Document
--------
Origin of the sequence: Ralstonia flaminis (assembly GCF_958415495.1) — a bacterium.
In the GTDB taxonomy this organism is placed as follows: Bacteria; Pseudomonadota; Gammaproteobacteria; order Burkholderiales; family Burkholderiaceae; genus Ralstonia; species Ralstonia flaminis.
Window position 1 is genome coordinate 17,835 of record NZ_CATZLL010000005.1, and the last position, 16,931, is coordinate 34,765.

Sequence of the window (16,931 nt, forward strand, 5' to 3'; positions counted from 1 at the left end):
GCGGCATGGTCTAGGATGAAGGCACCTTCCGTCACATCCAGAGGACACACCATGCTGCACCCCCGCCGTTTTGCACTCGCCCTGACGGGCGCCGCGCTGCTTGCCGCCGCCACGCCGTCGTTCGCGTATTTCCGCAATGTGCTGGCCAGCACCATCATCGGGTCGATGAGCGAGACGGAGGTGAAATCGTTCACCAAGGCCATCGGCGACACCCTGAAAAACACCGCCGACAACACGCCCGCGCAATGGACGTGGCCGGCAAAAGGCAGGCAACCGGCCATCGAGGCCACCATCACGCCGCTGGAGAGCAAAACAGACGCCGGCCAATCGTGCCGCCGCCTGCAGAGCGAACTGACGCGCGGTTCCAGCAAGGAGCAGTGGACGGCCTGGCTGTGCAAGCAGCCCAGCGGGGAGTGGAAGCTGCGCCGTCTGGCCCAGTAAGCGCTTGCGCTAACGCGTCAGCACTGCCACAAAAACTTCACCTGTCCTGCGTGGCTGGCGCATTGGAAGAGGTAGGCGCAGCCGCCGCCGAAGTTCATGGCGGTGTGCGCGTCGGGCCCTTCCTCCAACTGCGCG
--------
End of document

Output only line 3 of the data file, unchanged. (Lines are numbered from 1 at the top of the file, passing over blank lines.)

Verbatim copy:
Window position 1 is genome coordinate 17,835 of record NZ_CATZLL010000005.1, and the last position, 16,931, is coordinate 34,765.